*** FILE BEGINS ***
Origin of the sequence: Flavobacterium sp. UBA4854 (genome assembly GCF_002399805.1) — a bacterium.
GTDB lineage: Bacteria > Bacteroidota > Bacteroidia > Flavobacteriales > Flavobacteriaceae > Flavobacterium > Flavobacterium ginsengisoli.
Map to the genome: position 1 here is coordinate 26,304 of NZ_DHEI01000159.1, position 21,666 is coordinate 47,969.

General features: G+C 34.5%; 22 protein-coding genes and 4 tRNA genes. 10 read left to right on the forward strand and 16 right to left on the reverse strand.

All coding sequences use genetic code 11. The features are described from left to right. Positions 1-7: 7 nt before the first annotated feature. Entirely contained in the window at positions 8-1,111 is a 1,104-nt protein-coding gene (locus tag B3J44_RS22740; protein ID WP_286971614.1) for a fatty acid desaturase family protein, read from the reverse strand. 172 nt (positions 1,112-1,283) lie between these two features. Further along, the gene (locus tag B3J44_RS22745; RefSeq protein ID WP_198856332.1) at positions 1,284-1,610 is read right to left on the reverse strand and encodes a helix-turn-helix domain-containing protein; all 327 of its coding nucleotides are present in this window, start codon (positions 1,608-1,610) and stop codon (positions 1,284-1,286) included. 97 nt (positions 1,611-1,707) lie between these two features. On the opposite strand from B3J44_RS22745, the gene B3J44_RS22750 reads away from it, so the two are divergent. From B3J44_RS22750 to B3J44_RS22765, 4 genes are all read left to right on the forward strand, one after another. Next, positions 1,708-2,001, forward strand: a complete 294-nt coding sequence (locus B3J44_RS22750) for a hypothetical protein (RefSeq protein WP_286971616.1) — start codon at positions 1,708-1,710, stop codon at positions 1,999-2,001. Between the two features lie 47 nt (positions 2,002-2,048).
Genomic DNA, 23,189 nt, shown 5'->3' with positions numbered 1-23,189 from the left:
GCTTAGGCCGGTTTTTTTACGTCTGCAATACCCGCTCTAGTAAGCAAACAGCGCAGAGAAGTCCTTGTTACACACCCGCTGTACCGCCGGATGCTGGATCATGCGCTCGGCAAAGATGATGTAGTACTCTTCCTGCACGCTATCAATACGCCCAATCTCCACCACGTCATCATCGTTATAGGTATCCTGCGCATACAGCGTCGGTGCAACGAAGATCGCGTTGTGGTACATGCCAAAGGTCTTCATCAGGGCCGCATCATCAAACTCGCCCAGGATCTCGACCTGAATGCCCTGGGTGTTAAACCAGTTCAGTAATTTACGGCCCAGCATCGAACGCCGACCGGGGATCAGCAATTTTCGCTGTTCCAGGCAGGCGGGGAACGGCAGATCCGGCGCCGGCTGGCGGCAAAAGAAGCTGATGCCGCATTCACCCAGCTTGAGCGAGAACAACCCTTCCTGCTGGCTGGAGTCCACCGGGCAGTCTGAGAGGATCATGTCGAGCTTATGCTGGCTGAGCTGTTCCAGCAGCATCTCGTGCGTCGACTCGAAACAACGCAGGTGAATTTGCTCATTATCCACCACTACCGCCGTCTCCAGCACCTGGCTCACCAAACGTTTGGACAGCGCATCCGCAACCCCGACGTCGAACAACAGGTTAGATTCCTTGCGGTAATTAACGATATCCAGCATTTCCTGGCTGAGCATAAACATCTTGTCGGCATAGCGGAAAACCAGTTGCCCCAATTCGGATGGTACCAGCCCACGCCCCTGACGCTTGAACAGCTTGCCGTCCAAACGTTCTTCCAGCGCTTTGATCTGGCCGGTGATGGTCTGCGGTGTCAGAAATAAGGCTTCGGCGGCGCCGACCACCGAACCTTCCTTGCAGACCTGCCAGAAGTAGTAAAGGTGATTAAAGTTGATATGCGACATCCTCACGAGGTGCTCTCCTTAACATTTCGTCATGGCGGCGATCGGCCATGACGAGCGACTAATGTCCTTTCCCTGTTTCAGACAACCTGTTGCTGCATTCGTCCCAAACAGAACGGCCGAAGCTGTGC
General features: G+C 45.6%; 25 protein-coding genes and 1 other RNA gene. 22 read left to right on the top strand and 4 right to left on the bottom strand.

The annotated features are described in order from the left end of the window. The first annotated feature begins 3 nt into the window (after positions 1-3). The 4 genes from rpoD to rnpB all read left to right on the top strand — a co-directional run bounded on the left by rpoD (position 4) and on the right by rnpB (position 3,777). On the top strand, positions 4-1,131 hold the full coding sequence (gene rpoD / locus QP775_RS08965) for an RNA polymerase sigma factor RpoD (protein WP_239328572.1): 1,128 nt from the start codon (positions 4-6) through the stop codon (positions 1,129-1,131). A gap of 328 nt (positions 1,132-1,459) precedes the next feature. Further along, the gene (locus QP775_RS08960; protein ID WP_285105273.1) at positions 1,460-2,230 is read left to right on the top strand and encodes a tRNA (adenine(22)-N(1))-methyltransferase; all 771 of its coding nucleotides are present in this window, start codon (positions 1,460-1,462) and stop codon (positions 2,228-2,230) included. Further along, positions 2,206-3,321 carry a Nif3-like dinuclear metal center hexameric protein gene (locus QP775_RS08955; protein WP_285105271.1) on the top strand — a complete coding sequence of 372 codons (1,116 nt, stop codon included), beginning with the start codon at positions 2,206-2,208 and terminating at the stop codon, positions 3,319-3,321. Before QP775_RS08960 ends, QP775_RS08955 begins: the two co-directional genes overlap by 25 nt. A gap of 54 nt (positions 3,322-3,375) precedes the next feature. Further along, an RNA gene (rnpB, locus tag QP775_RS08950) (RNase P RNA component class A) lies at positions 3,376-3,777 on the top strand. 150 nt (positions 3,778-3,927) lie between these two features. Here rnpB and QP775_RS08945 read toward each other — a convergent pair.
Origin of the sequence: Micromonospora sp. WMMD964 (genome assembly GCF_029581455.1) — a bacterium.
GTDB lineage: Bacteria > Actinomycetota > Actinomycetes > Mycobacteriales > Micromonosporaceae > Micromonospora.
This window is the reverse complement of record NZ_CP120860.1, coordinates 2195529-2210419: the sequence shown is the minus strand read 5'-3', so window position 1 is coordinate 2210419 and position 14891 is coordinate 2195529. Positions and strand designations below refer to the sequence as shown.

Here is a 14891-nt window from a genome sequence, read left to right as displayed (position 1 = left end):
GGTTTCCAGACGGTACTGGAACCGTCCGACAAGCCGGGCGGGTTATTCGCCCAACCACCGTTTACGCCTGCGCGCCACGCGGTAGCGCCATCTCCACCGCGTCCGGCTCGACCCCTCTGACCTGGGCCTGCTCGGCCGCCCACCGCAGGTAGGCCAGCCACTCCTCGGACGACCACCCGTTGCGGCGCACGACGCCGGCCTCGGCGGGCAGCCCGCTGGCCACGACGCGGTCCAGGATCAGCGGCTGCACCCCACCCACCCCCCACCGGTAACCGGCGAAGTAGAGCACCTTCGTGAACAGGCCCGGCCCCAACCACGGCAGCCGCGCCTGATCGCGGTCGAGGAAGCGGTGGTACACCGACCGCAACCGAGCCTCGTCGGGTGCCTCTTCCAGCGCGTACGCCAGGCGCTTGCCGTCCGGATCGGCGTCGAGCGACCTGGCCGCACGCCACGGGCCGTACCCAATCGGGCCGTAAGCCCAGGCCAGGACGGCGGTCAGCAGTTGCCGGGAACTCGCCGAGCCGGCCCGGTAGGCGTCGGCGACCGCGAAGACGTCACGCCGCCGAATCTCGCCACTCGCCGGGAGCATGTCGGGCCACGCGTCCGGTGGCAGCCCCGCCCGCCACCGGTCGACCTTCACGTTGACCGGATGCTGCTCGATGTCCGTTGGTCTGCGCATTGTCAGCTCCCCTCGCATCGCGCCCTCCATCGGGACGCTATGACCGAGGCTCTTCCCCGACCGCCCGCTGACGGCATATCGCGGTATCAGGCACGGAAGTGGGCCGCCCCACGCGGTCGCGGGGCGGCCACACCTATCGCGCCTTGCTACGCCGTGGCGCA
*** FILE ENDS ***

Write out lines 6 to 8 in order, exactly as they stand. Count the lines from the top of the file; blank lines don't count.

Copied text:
Genomic DNA, 23,189 nt, shown 5'->3' with positions numbered 1-23,189 from the left:
GCTTAGGCCGGTTTTTTTACGTCTGCAATACCCGCTCTAGTAAGCAAACAGCGCAGAGAAGTCCTTGTTACACACCCGCTGTACCGCCGGATGCTGGATCATGCGCTCGGCAAAGATGATGTAGTACTCTTCCTGCACGCTATCAATACGCCCAATCTCCACCACGTCATCATCGTTATAGGTATCCTGCGCATACAGCGTCGGTGCAACGAAGATCGCGTTGTGGTACATGCCAAAGGTCTTCATCAGGGCCGCATCATCAAACTCGCCCAGGATCTCGACCTGAATGCCCTGGGTGTTAAACCAGTTCAGTAATTTACGGCCCAGCATCGAACGCCGACCGGGGATCAGCAATTTTCGCTGTTCCAGGCAGGCGGGGAACGGCAGATCCGGCGCCGGCTGGCGGCAAAAGAAGCTGATGCCGCATTCACCCAGCTTGAGCGAGAACAACCCTTCCTGCTGGCTGGAGTCCACCGGGCAGTCTGAGAGGATCATGTCGAGCTTATGCTGGCTGAGCTGTTCCAGCAGCATCTCGTGCGTCGACTCGAAACAACGCAGGTGAATTTGCTCATTATCCACCACTACCGCCGTCTCCAGCACCTGGCTCACCAAACGTTTGGACAGCGCATCCGCAACCCCGACGTCGAACAACAGGTTAGATTCCTTGCGGTAATTAACGATATCCAGCATTTCCTGGCTGAGCATAAACATCTTGTCGGCATAGCGGAAAACCAGTTGCCCCAATTCGGATGGTACCAGCCCACGCCCCTGACGCTTGAACAGCTTGCCGTCCAAACGTTCTTCCAGCGCTTTGATCTGGCCGGTGATGGTCTGCGGTGTCAGAAATAAGGCTTCGGCGGCGCCGACCACCGAACCTTCCTTGCAGACCTGCCAGAAGTAGTAAAGGTGATTAAAGTTGATATGCGACATCCTCACGAGGTGCTCTCCTTAACATTTCGTCATGGCGGCGATCGGCCATGACGAGCGACTAATGTCCTTTCCCTGTTTCAGACAACCTGTTGCTGCATTCGTCCCAAACAGAACGGCCGAAGCTGTGC
General features: G+C 45.6%; 25 protein-coding genes and 1 other RNA gene. 22 read left to right on the top strand and 4 right to left on the bottom strand.